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  • Serves: 1 Guide

Preparing Pickled and Fermented Foods

  • Recipe Submitted by on

Category: Canning

 Ingredients List

  • The many varieties of pickled and fermented foods are classified by
  • ingredients and method of preparation.
  • Regular dill pickles and sauerkraut are fermented and cured for about 3
  • weeks. Refrigerator dills are fermented for about 1 week. During curing,
  • colors and flavors change and acidity increases. Fresh-pack or
  • quick-process pickles are not fermented; some are brined several hours or
  • overnight, then drained and covered with vinegar and seasonings. Fruit
  • pickles usually are prepared by heating fruit in a seasoned syrup acidified
  • with either lemon juice or vinegar. Relishes are made from chopped fruits
  • and vegetables that are cooked with seasonings and vinegar.
  • Be sure to remove and discard a 1/16-inch slice from the blossom end of
  • fresh cucumbers. Blossoms may contain an enzyme which causes excessive
  • softening of pickles.
  • Caution: The level of acidity in a pickled product is as important to its
  • safety as it is to taste and texture.
  • * Do not alter vinegar, food, or water proportions in a recipe or use a
  • vinegar with unknown acidity.
  • * Use only recipes with tested proportions of ingredients.
  • * There must be a minimum, uniform level of acid throughout the mixed
  • product to prevent the growth of botulinum bacteria.
  • Select fresh, firm fruits or vegetables free of spoilage. Measure or weigh
  • amounts carefully, because the proportion of fresh food to other
  • ingredients will affect flavor and, in many instances, safety.
  • Use canning or pickling salt. Noncaking material added to other salts may
  • make the brine cloudy. Since flake salt varies in density, it is not
  • recommended for making pickled and fermented foods. White granulated and
  • brown sugars are most often used. Corn syrup and honey, unless called for
  • in reliable recipes, may produce undesirable flavors. White distilled and
  • cider vinegars of 5 percent acidity (50 grain) are recommended. White
  • vinegar is usually preferred when light color is desirable, as is the case
  • with fruits and cauliflower.
  • In the making of fresh-pack pickles, cucumbers are acidified quickly with
  • vinegar. Use only tested recipes formulated to produce the proper acidity.
  • While these pickles may be prepared safely with reduced or no salt, their
  • quality may be noticeably lower. Both texture and flavor may be slightly,
  • but noticeably, different than expected. You may wish to make small
  • quantities first to determine if you like them. However, the salt used in
  • making fermented sauerkraut and brined pickles not only provides
  • characteristic flavor but also is vital to safety and texture. In fermented
  • foods, salt favors the growth of desirable bacteria while inhibiting the
  • growth of others. Caution: Do not attempt to make sauerkraut or fermented
  • pickles by cutting back on the salt required.
  • Alum may be safely used to firm fermented pickles. However, it is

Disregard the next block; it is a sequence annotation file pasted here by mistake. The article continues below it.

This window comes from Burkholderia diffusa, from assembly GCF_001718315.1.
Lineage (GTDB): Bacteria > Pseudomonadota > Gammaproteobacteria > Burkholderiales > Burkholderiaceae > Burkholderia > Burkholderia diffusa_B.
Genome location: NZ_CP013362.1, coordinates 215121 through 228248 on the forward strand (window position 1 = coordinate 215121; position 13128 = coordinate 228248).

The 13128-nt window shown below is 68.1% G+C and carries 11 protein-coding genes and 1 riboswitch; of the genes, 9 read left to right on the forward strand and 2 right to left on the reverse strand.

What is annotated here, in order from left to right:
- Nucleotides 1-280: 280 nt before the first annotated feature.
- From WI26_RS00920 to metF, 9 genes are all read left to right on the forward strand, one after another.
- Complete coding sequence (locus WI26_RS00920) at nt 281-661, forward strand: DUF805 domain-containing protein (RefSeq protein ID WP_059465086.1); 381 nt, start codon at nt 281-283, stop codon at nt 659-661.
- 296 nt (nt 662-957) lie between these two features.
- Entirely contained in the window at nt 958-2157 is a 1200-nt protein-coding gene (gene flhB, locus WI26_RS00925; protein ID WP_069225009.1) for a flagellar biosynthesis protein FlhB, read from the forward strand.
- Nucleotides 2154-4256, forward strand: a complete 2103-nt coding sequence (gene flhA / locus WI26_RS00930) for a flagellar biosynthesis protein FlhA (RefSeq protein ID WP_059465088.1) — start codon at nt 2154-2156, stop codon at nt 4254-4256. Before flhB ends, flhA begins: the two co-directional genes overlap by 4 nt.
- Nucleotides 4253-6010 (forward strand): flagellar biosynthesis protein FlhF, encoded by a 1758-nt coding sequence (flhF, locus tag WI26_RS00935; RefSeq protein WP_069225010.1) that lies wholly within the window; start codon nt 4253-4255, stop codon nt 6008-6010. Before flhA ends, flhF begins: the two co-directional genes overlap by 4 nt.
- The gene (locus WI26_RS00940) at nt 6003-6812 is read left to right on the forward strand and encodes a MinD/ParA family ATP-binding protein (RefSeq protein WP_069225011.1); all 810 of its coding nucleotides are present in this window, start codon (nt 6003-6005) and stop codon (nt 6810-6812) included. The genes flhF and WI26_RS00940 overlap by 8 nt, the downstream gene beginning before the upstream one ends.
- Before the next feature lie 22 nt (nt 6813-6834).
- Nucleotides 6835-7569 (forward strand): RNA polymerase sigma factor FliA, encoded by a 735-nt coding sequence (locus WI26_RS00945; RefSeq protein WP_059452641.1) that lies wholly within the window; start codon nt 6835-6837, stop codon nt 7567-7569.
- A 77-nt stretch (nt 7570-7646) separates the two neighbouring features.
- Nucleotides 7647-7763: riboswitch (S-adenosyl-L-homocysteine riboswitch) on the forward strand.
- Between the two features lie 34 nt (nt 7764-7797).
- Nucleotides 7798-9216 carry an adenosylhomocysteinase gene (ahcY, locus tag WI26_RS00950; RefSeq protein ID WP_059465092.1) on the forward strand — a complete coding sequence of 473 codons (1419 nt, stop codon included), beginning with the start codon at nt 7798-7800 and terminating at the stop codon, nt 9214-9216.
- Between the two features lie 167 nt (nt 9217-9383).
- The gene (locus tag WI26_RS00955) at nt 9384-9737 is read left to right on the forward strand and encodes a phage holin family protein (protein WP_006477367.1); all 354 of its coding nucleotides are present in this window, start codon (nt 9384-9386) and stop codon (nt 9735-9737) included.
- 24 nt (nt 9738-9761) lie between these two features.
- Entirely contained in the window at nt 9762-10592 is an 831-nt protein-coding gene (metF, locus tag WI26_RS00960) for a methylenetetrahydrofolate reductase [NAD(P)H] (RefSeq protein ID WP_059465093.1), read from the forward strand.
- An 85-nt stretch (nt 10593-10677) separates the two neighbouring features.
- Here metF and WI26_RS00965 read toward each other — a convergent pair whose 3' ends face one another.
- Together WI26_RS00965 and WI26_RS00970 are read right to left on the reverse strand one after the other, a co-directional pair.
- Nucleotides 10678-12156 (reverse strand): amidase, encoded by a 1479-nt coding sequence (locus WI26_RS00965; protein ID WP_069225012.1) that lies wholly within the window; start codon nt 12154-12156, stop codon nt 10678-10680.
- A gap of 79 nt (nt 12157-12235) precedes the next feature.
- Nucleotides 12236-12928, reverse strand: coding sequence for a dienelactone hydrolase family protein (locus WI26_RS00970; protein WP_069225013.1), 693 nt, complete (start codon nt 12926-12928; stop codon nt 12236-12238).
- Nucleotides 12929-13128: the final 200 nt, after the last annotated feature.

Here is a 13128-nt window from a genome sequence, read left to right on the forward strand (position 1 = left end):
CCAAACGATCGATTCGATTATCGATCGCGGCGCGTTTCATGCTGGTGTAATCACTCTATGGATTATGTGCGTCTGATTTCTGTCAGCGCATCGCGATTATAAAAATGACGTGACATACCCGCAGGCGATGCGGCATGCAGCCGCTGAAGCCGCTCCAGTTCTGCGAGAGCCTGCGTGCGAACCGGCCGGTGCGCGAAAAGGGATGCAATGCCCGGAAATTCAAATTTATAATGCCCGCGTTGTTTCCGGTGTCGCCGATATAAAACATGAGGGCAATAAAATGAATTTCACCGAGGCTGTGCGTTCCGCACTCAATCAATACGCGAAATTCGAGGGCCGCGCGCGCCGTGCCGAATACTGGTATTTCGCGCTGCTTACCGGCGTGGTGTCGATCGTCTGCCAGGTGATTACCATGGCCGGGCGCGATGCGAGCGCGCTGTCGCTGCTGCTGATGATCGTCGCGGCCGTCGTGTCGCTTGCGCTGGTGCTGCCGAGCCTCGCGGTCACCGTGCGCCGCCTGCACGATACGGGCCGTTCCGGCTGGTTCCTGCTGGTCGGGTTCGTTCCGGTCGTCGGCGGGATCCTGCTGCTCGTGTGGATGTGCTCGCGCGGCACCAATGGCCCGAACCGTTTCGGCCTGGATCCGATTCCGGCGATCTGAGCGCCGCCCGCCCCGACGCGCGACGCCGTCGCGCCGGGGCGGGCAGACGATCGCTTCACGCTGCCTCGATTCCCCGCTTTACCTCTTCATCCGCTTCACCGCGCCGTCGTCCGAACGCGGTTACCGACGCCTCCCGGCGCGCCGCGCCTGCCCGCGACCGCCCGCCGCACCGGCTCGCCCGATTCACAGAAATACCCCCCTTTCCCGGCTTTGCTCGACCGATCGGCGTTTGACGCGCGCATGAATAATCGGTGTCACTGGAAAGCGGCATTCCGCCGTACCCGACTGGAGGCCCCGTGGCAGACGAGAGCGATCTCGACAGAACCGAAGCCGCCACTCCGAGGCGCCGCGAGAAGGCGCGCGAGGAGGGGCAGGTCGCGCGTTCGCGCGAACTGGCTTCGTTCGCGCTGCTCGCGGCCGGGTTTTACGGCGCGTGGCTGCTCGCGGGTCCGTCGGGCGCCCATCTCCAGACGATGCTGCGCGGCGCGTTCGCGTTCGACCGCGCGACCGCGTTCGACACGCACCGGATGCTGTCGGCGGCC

• unnecessary and is not included in the recipes in this publication. Alum
  • does not improve the firmness of quick-process pickles. The calcium in lime
  • definitely improves pickle firmness. Food-grade lime may be used as a
  • lime-water solution for soaking fresh cucumbers 12 to 24 hours before
  • pickling them. Excess lime absorbed by the cucumbers must be removed to
  • make safe pickles. To remove excess lime, drain the lime-water solution,
  • rinse, and then resoak the cucumbers in fresh water for 1 hour. Repeat the
  • rinsing and soaking steps two more times. To further improve pickle
  • firmness, you may process cucumber pickles for 30 minutes in water at 180
  • degrees F. This process also prevents spoilage, but the water temperature
  • should not fall below 180 degrees F. Use a candy or jelly thermometer to
  • check the water temperature.
  • Pickle products are subject to spoilage from microorganisms, particularly
  • yeasts and molds, as well as enzymes that may affect flavor, color and
  • texture. Processing the pickles in a boiling-water canner will prevent both
  • of these problems. Standard canning jars and self-sealing lids are
  • recommended. Processing times and procedures will vary according to food
  • acidity and the size of food pieces.
  • ======================================================= === * USDA
  • Agriculture Information Bulletin No. 539 (rev. 1994) * Meal-Master format
  • courtesy of Karen Mintzias
  • From Gemini's MASSIVE MealMaster collection at www.synapse.com/~gemini


Recipe via Meal-Master (tm) v8.05

Title: Preparing Salad Greens
Categories: Salads, Info
Yield: 1 Servings

Start your salad with a good mix of your favorite greens. Place the greens
in a sink full of cool water and remove any damaged leaves. Swish lightly
to remove any dirt, then wait a few minutes while the dirt settles to the
bottom. Lift the greens into a salad spinner and spin dry, or shake them
gently in a colander to remove excess water. Dressing won't stick to wet
leaves, so take extra care to dry the greens transfer them to a dry tea
towel, which you can then roll up and keep in the refrigerator until you're
ready to make your salad.

For longer storage of washed greens, place them loosely in a plastic bag
with a few single sheets of paper towel to absorb extra moisture. Loosely
tie the end of the bag.

When you are ready to prepare the salad, tear the greens into bite-sized
pieces and place them in the salad bowl. We prefer a wooden bowl and, like
a cast-iron frying pan, keep it seasoned and try to avoid using soap to
clean it. We even make the dressing right in the bowl, adding the
ingredients at the bottom with the greens on top, all to be tossed together
just before serving.

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